I've been reading from the Evergetinos for my Lenten reading, and the subject has been repentance. I can't help but think about my mother-in-law and how hard she tried to be a good person to all around her and failed miserably. She was a very pious Roman Catholic and attended mass daily. I know she tried her best to follow Christ's example in all she could to the best of her understanding, but still she failed in the "game of life." I can't help but wonder about this. My mother-in-law was mentally ill. She died when Hurricane Katrina washed away the house she was staying in with some friends. But as I said, she was mentally ill. She suffered from Borderline Personality Disorder with narcissistic and paranoid features. This means that she did not relate well to other people. She was a very good person down deep where she, herself, lived and existed; but her life-long experiences of both real and perceived rejection taught her that she was inferior, no good, would never measure up, was unlikeable and unloveable. She learned all her life that no matter how hard she tried to make friends, to be a good person, to fit in, it was just a matter of time before something would happen to destroy forever all she had worked so hard to build up. She could not see that her constant expectation of rejection and her deeply held belief that she really was actually at core a bad person in spite of how much she tried to be good (it didn't matter that this erroneous belief was hammered into her brain from her lifetime of rejections--how could she not believe it after such a life?) was actually pushing people away from her. She would get close to a person or two and be on cloud nine. She would be so happy that she had finally left the pain of rejection behind forever. Then something inevitably would happen, because life is not static. She would not be able to handle life's problems and troubles as well as other people because she did not have the lifetime experience of care and support that so many other people had. So, when troubles came she lashed out. She truly felt and believed that she was literally fighting for her life. And she was, actually. She was fighting for her own existence, because in her mind, when troubles came and the people around her, whom she had come to believe were her friends and loved ones, or at least people who held positive regard for her, did not or were not able to help her through the bad time, she perceived their inability, or unwillingness, to help as an attack on her. She felt that they were in effect discounting her, devaluing and dehumanizing her as a person--taking away her existence. Her sensitivity to perceived rejection increased exponentially as she grew older because of her many experiences, both real and perceived. This life-long constant expectation of rejection increased the violence of her reactions to life's ups and downs. Now, granted, not all of "life's downs" were just "downs." Some of them were serious, and she actually did get help from those around her, but by then she had so many years of bad experiences behind her that she could not believe that those who helped her did not have a hidden agenda against her, or at least secretly despised her and just "acted" nicely to her. So, finally, she drove off everyone in her life--all her childhood friends, all her siblings and relations; everyone. She lived out the final decade of her life far away from anyone who had known her when she was a girl, or a young wife and mother, or as a mature woman and grandmother; she drove away her only child and all her grandchildren. Despite all her efforts to the contrary, she simply could not believe that she was a valuable person, although she did not think in those terms. She just knew that everyone was against her and had rejected her in spite of her love and care for them--even her own family--and she continually fought against that, because to cease fighting meant to admit that she was nobody, a nothing, a truly at-core bad person and someone to be avoided like the plague at all costs. She was still unable to just relax and believe that people really did care for her; that she didn't have to constantly test their love or look for hidden agendas. She did make friends in that last decade of her life, some very good friends. However, I can't help but wonder if she didn't still feel terribly alone. How can one not feel alone when one has irrevocably lost one's past?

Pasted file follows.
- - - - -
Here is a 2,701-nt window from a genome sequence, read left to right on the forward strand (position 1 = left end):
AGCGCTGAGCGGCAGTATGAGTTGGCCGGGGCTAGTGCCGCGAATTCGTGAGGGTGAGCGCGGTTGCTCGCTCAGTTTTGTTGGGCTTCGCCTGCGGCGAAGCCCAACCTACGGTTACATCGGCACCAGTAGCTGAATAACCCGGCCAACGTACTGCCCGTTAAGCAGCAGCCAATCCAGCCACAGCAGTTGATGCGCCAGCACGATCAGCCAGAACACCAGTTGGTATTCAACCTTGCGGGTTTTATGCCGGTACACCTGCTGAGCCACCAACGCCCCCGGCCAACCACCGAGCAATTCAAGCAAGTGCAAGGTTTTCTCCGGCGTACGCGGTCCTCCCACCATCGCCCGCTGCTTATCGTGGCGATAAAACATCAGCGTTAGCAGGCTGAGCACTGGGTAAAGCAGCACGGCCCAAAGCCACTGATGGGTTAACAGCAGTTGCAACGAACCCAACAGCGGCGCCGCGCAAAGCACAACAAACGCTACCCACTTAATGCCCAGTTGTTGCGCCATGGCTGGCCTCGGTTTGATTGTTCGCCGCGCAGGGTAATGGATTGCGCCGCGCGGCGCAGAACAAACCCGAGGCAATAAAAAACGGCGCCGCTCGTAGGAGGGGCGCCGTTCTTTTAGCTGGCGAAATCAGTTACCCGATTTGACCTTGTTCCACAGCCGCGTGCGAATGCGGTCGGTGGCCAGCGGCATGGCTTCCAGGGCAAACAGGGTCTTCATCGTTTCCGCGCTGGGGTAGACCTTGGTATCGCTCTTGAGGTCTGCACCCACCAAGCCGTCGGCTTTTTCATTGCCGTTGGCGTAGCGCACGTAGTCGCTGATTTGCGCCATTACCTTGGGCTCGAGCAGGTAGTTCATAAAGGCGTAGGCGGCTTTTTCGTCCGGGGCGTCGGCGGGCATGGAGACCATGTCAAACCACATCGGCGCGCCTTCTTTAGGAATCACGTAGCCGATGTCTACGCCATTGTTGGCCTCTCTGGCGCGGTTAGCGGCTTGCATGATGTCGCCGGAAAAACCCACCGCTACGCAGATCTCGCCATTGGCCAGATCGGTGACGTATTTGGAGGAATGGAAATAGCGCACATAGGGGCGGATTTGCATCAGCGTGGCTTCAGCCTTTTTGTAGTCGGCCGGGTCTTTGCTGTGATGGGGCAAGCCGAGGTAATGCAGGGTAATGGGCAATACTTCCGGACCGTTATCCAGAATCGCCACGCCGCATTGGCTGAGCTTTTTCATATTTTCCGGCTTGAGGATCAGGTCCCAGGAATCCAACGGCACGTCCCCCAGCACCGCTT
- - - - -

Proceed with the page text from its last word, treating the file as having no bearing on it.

Unfortunately, my mother-in-law was so ill that she was beyond recovery; but I wonder if she could have been an entirely different sort of person if someone in her youth had cared enough to stay with her, to be someone to whom she could always point and know loved her and accepted her--most importantly accepted her--in spite of everything? Could such a person exist? Has anyone the strength required for such a herculean, life-long effort? Perhaps not. I know people who tried to help her and failed over and over again until they had to stay away from her for their own health.
How hard it is for those who do love and care for a person like my mother-in-law, and I believe there are many people in society today who suffer as she did. How hard it is to constantly take the paranoia, and sometimes downright abuse, and continue to show care and concern. How much can those who love such a person be expected to endure? Do they not, also, suffer to see her suffering? Are they not also doomed to a life of regret for the "what might have beens"?
May God, the Lover of mankind, have mercy on us and teach us repentance.